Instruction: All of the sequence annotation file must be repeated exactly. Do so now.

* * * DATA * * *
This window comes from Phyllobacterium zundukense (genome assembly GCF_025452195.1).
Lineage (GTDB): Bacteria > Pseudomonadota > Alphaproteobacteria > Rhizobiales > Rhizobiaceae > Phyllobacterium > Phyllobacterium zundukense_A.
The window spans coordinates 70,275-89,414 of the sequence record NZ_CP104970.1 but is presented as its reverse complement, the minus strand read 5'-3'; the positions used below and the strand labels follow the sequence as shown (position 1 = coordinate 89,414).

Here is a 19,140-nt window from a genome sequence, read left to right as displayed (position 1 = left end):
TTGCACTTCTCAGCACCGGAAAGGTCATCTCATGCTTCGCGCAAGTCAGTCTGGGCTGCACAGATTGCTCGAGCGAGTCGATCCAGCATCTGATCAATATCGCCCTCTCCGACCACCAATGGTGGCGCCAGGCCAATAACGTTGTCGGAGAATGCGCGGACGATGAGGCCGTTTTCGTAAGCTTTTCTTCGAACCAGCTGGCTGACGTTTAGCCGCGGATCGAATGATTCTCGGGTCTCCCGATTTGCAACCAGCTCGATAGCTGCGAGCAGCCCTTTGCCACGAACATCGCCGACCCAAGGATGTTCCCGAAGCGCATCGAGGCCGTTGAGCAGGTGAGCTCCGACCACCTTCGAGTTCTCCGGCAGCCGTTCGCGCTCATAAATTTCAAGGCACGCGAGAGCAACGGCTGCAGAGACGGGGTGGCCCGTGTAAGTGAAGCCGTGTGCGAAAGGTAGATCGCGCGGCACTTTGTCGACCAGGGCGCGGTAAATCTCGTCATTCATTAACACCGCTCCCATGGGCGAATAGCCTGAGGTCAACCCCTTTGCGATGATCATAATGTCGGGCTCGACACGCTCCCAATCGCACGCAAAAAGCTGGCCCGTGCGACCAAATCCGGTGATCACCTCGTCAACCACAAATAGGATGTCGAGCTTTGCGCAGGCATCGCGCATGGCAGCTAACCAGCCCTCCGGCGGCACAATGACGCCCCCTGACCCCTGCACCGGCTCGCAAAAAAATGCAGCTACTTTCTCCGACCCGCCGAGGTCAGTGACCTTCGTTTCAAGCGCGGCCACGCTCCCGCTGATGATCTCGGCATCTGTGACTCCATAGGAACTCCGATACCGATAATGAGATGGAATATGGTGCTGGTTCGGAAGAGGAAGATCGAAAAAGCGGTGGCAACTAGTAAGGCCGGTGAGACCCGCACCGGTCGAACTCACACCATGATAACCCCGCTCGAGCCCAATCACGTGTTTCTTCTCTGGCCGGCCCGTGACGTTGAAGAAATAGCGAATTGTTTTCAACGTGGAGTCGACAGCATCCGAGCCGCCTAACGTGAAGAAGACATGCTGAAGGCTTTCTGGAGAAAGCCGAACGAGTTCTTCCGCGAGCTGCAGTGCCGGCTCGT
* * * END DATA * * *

This window comes from Phyllobacterium zundukense (genome assembly GCF_025452195.1).
Lineage (GTDB): Bacteria > Pseudomonadota > Alphaproteobacteria > Rhizobiales > Rhizobiaceae > Phyllobacterium > Phyllobacterium zundukense_A.
The window spans coordinates 70,275-89,414 of the sequence record NZ_CP104970.1 but is presented as its reverse complement, the minus strand read 5'-3'; the positions used below and the strand labels follow the sequence as shown (position 1 = coordinate 89,414).

Here is a 19,140-nt window from a genome sequence, read left to right as displayed (position 1 = left end):
TTGCACTTCTCAGCACCGGAAAGGTCATCTCATGCTTCGCGCAAGTCAGTCTGGGCTGCACAGATTGCTCGAGCGAGTCGATCCAGCATCTGATCAATATCGCCCTCTCCGACCACCAATGGTGGCGCCAGGCCAATAACGTTGTCGGAGAATGCGCGGACGATGAGGCCGTTTTCGTAAGCTTTTCTTCGAACCAGCTGGCTGACGTTTAGCCGCGGATCGAATGATTCTCGGGTCTCCCGATTTGCAACCAGCTCGATAGCTGCGAGCAGCCCTTTGCCACGAACATCGCCGACCCAAGGATGTTCCCGAAGCGCATCGAGGCCGTTGAGCAGGTGAGCTCCGACCACCTTCGAGTTCTCCGGCAGCCGTTCGCGCTCATAAATTTCAAGGCACGCGAGAGCAACGGCTGCAGAGACGGGGTGGCCCGTGTAAGTGAAGCCGTGTGCGAAAGGTAGATCGCGCGGCACTTTGTCGACCAGGGCGCGGTAAATCTCGTCATTCATTAACACCGCTCCCATGGGCGAATAGCCTGAGGTCAACCCCTTTGCGATGATCATAATGTCGGGCTCGACACGCTCCCAATCGCACGCAAAAAGCTGGCCCGTGCGACCAAATCCGGTGATCACCTCGTCAACCACAAATAGGATGTCGAGCTTTGCGCAGGCATCGCGCATGGCAGCTAACCAGCCCTCCGGCGGCACAATGACGCCCCCTGACCCCTGCACCGGCTCGCAAAAAAATGCAGCTACTTTCTCCGACCCGCCGAGGTCAGTGACCTTCGTTTCAAGCGCGGCCACGCTCCCGCTGATGATCTCGGCATCTGTGACTCCATAGGAACTCCGATACCGATAATGAGATGGAATATGGTGCTGGTTCGGAAGAGGAAGATCGAAAAAGCGGTGGCAACTAGTAAGGCCGGTGAGACCCGCACCGGTCGAACTCACACCATGATAACCCCGCTCGAGCCCAATCACGTGTTTCTTCTCTGGCCGGCCCGTGACGTTGAAGAAATAGCGAATTGTTTTCAACGTGGAGTCGACAGCATCCGAGCCGCCTAACGTGAAGAAGACATGCTGAAGGCTTTCTGGAGAAAGCCGAACGAGTTCTTCCGCGAGCTGCAGTGCCGGCTCGT